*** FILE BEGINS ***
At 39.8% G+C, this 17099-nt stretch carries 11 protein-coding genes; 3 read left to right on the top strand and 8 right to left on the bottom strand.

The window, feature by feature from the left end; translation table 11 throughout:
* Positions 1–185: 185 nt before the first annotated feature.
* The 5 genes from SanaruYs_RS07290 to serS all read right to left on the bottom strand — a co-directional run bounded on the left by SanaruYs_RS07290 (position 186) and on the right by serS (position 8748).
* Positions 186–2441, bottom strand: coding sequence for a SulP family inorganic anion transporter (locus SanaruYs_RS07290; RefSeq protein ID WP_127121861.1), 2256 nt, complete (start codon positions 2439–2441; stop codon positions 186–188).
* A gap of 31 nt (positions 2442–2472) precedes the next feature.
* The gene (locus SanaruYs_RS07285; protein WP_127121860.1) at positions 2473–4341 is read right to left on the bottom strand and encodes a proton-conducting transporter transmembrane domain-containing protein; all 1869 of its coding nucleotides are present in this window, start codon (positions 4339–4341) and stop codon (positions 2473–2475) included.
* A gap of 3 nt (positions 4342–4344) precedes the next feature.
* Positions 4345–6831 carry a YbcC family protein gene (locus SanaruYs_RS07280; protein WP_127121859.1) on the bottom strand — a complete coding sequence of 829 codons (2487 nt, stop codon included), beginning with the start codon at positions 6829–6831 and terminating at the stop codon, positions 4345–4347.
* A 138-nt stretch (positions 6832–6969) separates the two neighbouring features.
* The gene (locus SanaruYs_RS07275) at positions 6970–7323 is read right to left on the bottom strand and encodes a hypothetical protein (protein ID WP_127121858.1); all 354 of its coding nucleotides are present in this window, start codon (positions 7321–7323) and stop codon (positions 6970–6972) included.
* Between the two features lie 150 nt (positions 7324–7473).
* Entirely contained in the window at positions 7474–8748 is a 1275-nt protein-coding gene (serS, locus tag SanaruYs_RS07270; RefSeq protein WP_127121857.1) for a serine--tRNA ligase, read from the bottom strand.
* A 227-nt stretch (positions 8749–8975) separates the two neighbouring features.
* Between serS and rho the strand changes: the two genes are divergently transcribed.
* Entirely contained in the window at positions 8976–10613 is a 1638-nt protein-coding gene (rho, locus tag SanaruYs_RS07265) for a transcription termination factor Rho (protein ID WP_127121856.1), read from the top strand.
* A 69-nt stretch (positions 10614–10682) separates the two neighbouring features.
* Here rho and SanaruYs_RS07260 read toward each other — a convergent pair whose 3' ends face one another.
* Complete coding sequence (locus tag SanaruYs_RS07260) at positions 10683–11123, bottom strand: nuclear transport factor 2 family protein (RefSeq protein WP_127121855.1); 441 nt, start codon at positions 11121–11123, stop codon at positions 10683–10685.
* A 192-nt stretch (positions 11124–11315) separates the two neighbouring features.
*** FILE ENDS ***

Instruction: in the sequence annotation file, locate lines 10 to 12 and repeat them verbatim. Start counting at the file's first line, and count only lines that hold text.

* A 138-nt stretch (positions 6832–6969) separates the two neighbouring features.
* The gene (locus SanaruYs_RS07275) at positions 6970–7323 is read right to left on the bottom strand and encodes a hypothetical protein (protein ID WP_127121858.1); all 354 of its coding nucleotides are present in this window, start codon (positions 7321–7323) and stop codon (positions 6970–6972) included.
* Between the two features lie 150 nt (positions 7324–7473).